- Objective 3-B-4: Increase the percent of minority women screened through the Best Chance Network program.
- Objective 3-B-5: Increase the number of minorities at risk for heart attacks and stroke who are receiving education interventions.
- Objective 3-B-6: Develop and implement community- and faith-based initiatives to address health disparities.
Goal 4 - Protect, enhance and sustain environmental and coastal resources
DHEC is committed to a healthy and safe environment for South Carolina citizens by working to: maintain the quality of the environment; correct the mistakes of the past; improve our environment for the future; and provide special protection to our fragile coast.
While having a clean environment is a worthy goal in itself, it is also essential to public health and economic development. In an increasingly automobile-dependent world, we must continue to seek ways to minimize air pollution. Poor air quality aggravates chronic respiratory problems and diminishes quality of life. When we cannot hold air pollution in check, new businesses and industry cannot get necessary operating permits. This stifles economic growth in addition to harming our physical well-being.
South Carolina citizens deserve clean and abundant drinking water, fish and shellfish that are safe to eat, and clean places to swim and recreate. New businesses and industry also need clean water for many of their processes and a place to dispose of their effluent. It is a continual challenge to have quality growth while reducing the amount of waste released into our waterways.
For years, we have treated our land as an expendable resource – dumping wastes, destroying wetlands, building on green space, etc. We must stop dumping and destroying. We must balance economically sound development and redevelopment with environmental protection and social responsibility. DHEC's Brownfields program encourages the beneficial reuse of abandoned and underutilized properties by offering State Superfund liability protection to prospective purchasers who want to clean up and reuse a contaminated or potentially contaminated property. We also need to do a better job as citizens to reduce the amount of waste we generate and to recycle what we can. In this way, we can help reduce the need for landfills and conserve our natural resources. South Carolina has done an excellent job of recycling in the past, and we need to continue these efforts.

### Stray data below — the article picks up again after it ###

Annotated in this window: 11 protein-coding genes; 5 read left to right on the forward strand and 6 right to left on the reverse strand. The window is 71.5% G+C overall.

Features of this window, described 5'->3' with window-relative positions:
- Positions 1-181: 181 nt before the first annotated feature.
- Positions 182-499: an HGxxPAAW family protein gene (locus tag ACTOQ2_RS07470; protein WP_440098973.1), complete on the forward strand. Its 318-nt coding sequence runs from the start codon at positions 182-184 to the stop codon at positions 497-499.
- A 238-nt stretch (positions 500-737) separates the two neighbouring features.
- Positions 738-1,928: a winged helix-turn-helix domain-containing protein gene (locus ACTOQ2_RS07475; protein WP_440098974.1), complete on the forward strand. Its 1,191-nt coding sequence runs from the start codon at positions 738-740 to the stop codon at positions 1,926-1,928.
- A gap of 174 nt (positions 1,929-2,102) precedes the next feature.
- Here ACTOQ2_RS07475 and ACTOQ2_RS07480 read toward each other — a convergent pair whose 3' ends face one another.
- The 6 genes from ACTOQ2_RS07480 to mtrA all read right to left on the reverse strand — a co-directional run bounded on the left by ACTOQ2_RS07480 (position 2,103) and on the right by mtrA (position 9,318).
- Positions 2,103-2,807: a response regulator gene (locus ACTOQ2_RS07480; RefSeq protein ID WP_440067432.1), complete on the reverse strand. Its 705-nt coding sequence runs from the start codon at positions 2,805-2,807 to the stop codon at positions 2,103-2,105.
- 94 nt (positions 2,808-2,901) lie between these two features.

- Strategic Goal 4-A: Protect the environment to improve public health and
- Objective 4-A-1: Collect data to assess and characterize environmental conditions.
- Objective 4-A-2: Increase areas in South Carolina where environmental standards for air, water, and land and waste management are met.
- Objective 4-A-3: Reduce non-compliance of regulated activities and facilities to meet applicable protective standards.
- Objective 4-A-4: Minimize the impact to public health and the environment from environmental emergencies, disasters and spills.
- Objective 4-A-5: Reduce exposure to contaminants.
- Strategic Goal 4-B: Enhance environmental and coastal resources.
- Objective 4-B-1: Promote improvement in environmental quality beyond current regulatory standards.
- Objective 4-B-2: Reduce the amount of waste generated.
- Objective 4-B-3: Attain healthy and publicly accessible beaches.
- Strategic Goal 4-C: Restore impaired natural resources and sustain them
for beneficial use.
- Objective 4-C-1: Clean and restore Brownfields and other contaminated sites for beneficial uses.
- Objective 4-C-2: Reduce direct and indirect loadings of pollutants to surface waters and groundwaters.
- Strategic Goal 4-D: Protect coastal and other sensitive areas.
- Objective 4-D-1: Protect sensitive and fragile areas against impacts from encroaching development and restore and/or enhance these areas as opportunities are presented.
- Objective 4-D-2: Coordinate with the research community to better direct research toward identified environmental management needs.
- Objective 4-D-3: Improve, in conjunction with other partners, education through outreach to the community, developers, local officials and the public.